Cerebellar lesions were performed by one of the authors (R.J.T.) using standard neurosurgical procedures, as previously described . For both animals, behavioral experiments began on the eighth post-operative day. The final recording was an additional 35 days later for M1 and 21 days later for M2. We did not observe any recovery of the tVOR over the period of post-operative recording; thus, as for pre-operative recordings, all data were combined for the analysis. As previously reported, post-mortem histological sections confirmed removal of the entire nodulus and the majority of the uvula in both animals [see Figure 1 of reference 51]. In M2 only, the lesion also included portions of lobule VII and VIII.
Each trial began with the chair still and the monkey fixating a laser target, back-projected on a translucent screen that was either 27 or 70 cm in front of the eyes. Other than the target, the room was dark. The target was either straight ahead or 10° up or down from the center. We did not observe any difference in the dynamics of horizontal eye velocity based on vertical eye position. Thus, for the purpose of this study, we combined trials from all three vertical positions, in order to maximize the amount of data available for each optimization procedure.
After the monkey achieved fixation of the target (determined by a fixation window), the chair was accelerated (0.26 g) to a speed of 40 cm/s, then moved at constant speed for 320 ms, after which it was decelerated to a stop (0.20 g). The total displacement of each trial was 20 cm. Leftward and rightward trials were alternated (i.e., motion direction was not randomized). The fixation target either remained on or was extinguished at the onset of chair motion; in the latter case, motion occurred in complete darkness.
Data were analyzed using custom programs written in MATLAB™ and in Python, using the numpy, scipy (www.scipy.org) and matplotlib packages (matplotlib.sourceforge.net). Raw data were converted to three-dimensional rotation vectors, eye position vectors, and angular velocity vectors using methods that have been previously described . The reference positions were obtained during monocular fixation of the target at center position. According to the right-hand rule, leftward and downward positions and velocities are positive.
Similar trials (same animal, eye, motion direction, target distance, and target condition) were combined for analysis. Trials were synchronized on the time that the chair speed crossed a threshold of 1 cm/s.
Ideal eye velocity is defined as the eye velocity that would keep the fovea on the target. Because an eye rotation compensates for a head translation, ideal eye velocity for the tVOR depends on the distance from the eye to the target. The exact relationship is:where ωideal is ideal eye velocity, xh is the linear position of the head, is linear head velocity, and d is the perpendicular distance from the eye to the target.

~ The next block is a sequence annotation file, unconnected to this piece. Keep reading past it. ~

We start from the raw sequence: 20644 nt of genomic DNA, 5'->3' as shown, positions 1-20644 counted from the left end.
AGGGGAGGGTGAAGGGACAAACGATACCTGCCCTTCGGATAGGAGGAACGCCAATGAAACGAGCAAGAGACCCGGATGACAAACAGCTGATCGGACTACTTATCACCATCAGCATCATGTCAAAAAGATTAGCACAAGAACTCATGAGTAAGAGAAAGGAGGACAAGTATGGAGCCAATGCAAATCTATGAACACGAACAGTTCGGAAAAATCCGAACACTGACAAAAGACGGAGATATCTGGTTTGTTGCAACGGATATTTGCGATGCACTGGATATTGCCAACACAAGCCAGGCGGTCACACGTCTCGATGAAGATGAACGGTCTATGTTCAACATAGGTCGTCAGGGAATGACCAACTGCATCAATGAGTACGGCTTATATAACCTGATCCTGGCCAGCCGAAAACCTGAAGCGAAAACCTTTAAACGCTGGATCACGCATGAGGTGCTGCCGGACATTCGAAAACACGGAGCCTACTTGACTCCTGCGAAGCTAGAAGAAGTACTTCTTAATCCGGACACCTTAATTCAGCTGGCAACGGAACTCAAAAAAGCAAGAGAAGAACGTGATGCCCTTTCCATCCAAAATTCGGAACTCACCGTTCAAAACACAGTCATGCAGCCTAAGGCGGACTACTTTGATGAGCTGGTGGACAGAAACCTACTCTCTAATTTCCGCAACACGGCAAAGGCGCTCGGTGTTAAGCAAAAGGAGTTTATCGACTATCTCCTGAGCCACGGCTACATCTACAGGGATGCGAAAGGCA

First, eye velocity was fit to a simple model based on a linear combination of head acceleration and velocity. Details of the model are given in the Results. Saccades and quick phases were detected using an algorithm based on eye acceleration and jerk  with threshold criteria of 1400°/s2 and 50,000°/s3, respectively. These segments were excluded when calculating eye velocity (Figure 1) and when fitting the data to the model. For each fit, a robust least-squares linear regression was performed (function rlm in R). Only trials from translation in the dark were included in the fit, and a single fit was performed for all trials from a given monkey, target distance, eye, time (before or after surgery), and motion direction. To account for response latency, in each case we performed the fit over a range of time delays (10 ms to 80 ms in 2 ms steps, based on the chair position sampling frequency of 500 Hz). We selected the fit with the lowest squared residual error.
For the Simulink model (Figure 3), we added transfer functions from previously published models (see Results) to represent the dynamics of otolith afferent responses and the ocular motor plant. We also included the ocular motor eye-velocity to position integrator. We used Levenberg-Marquardt optimization (MATLAB function lsqnonlin) to fit the same data used for the prior fits. There were three free parameters in the optimization: time delay, acceleration gain (Gacc), and integrator gain (Gi). The error function was the difference between recorded and simulated eye velocity for the set of trials. Additional details of this model are given in the Results section and corresponding figures.
A. Lasker and D. Roberts provided engineering assistance. D. van Kempen and L. Swarth provided anesthesia.
Conceived and designed the experiments: MFW JT RT HSY DSZ. Performed the experiments: MFW JT XS RT HSY. Analyzed the data: MFW JT DSZ. Contributed reagents/materials/analysis tools: MFW. Wrote the paper: MFW JT DSZ.